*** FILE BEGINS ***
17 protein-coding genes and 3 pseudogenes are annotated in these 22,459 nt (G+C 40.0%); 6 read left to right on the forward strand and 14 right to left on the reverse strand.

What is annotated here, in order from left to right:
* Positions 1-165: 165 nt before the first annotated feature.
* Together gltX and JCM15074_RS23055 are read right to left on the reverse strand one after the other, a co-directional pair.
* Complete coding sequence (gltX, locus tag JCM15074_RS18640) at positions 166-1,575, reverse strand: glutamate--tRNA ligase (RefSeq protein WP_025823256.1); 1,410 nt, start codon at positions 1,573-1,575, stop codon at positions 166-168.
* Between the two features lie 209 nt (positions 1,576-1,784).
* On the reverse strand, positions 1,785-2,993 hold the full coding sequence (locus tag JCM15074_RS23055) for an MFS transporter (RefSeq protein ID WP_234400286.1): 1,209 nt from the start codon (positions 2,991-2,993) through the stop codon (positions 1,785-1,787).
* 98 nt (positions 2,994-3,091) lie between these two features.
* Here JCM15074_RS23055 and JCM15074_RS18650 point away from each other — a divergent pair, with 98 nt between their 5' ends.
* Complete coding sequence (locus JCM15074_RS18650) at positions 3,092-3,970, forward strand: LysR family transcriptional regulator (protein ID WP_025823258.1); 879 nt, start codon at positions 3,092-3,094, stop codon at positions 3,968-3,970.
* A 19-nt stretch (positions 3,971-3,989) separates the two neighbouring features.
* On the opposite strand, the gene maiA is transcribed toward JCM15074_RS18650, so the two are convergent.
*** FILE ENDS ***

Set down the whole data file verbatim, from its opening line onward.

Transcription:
17 protein-coding genes and 3 pseudogenes are annotated in these 22,459 nt (G+C 40.0%); 6 read left to right on the forward strand and 14 right to left on the reverse strand.

What is annotated here, in order from left to right:
* Positions 1-165: 165 nt before the first annotated feature.
* Together gltX and JCM15074_RS23055 are read right to left on the reverse strand one after the other, a co-directional pair.
* Complete coding sequence (gltX, locus tag JCM15074_RS18640) at positions 166-1,575, reverse strand: glutamate--tRNA ligase (RefSeq protein WP_025823256.1); 1,410 nt, start codon at positions 1,573-1,575, stop codon at positions 166-168.
* Between the two features lie 209 nt (positions 1,576-1,784).
* On the reverse strand, positions 1,785-2,993 hold the full coding sequence (locus tag JCM15074_RS23055) for an MFS transporter (RefSeq protein ID WP_234400286.1): 1,209 nt from the start codon (positions 2,991-2,993) through the stop codon (positions 1,785-1,787).
* 98 nt (positions 2,994-3,091) lie between these two features.
* Here JCM15074_RS23055 and JCM15074_RS18650 point away from each other — a divergent pair, with 98 nt between their 5' ends.
* Complete coding sequence (locus JCM15074_RS18650) at positions 3,092-3,970, forward strand: LysR family transcriptional regulator (protein ID WP_025823258.1); 879 nt, start codon at positions 3,092-3,094, stop codon at positions 3,968-3,970.
* A 19-nt stretch (positions 3,971-3,989) separates the two neighbouring features.
* On the opposite strand, the gene maiA is transcribed toward JCM15074_RS18650, so the two are convergent.